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Can J Physiol Pharmacol. 2001 Oct;79(10):841-7.

Cytochrome P4502C9 (CYP2C9) allele frequencies in Canadian Native Indian and Inuit populations.

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  • 1Division of Pediatric Clinical Pharmacology and Toxicology, the Children's Mercy Hospital and Clinics, Kansas City, MO 64108, USA.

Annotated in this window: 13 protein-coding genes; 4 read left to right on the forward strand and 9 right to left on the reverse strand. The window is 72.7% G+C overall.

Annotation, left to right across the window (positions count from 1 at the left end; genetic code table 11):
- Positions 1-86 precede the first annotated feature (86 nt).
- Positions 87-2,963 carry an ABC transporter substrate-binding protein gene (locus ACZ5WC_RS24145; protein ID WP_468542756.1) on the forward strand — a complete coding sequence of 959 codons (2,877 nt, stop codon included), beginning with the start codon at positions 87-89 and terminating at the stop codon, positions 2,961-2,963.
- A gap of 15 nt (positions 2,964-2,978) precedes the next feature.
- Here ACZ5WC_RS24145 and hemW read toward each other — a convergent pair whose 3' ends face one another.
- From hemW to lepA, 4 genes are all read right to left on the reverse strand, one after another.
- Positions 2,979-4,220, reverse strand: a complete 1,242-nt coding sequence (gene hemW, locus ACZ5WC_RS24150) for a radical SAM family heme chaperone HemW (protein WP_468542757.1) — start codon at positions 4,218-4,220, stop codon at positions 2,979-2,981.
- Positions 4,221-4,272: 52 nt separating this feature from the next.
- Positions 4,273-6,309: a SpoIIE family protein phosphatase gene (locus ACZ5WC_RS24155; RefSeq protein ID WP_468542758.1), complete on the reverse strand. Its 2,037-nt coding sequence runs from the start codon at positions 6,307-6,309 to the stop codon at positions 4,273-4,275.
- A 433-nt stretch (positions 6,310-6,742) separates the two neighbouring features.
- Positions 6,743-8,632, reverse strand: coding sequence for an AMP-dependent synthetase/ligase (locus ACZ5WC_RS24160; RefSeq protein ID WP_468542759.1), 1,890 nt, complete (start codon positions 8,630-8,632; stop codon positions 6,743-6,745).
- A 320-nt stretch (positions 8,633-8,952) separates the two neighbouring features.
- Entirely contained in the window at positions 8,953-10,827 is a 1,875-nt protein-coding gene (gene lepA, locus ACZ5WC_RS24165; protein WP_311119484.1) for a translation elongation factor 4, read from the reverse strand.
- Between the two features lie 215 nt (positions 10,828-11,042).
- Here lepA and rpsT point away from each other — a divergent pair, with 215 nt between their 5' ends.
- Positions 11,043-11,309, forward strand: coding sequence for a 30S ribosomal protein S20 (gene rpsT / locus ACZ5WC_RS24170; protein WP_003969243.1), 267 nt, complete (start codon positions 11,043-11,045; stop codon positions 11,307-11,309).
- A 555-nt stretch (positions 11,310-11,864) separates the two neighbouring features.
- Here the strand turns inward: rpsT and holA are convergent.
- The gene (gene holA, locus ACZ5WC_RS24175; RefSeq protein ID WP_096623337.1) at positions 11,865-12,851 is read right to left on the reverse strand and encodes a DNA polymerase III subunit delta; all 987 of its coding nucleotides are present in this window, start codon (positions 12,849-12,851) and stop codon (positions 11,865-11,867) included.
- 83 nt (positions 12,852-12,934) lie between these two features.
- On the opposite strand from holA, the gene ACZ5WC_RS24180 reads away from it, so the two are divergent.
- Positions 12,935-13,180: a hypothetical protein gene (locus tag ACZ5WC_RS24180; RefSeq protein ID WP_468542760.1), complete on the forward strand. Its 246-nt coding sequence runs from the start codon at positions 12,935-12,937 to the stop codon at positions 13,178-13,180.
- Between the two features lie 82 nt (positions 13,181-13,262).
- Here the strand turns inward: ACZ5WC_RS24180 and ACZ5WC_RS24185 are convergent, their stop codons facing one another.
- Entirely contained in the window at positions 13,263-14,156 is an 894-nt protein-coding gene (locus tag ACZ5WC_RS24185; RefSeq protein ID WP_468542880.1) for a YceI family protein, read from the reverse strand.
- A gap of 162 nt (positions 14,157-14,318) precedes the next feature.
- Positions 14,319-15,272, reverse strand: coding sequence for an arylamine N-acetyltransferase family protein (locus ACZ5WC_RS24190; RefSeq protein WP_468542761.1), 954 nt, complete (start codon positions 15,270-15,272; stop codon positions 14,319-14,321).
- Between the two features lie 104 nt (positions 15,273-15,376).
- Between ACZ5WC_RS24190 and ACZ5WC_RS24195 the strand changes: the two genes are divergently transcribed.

CYP2C9 is the major P450 2C enzyme in human liver and contributes to the metabolism of a number of clinically important substrate drugs. This polymorphically expressed enzyme has been studied in Caucasian, Asian, and to some extent in African American populations, but little is known about the genetic variation in Native American populations. We therefore determined the 2C9*2 (Arg144Cys) and 2C9*3 (Ile359Leu) allele frequencies in 153 Native Canadian Indian (CNI) and 151 Inuit subjects by PCR-RFLP techniques. We also present genotyping data for two reference populations, 325 Caucasian (white North American) and 102 Chinese subjects. Genotyping analysis did not reveal any 2C9*4 alleles in the CNI, Inuit, Caucasian, or Chinese individuals. The 2C9*2 allele appears to be absent in Chinese and Inuit populations, but was present in CNI and Caucasian subjects at frequencies of 0.03 and 0.08-0.15, respectively. The 2C9*3 allele was not detected in the Inuit group, but occured in the CNI group (f = 0.06) at a frequency comparable to that of other ethnic groups. This group of Inuit individuals are the first population in which no 2C9*2 or *3 alleles have been detected so far. Therefore, these alleles may be extremely rare or absent, and unless other novel polymorphisms exist in this Inuit group one would not anticipate any CYP2C9 poor metabolizer subjects among this population.

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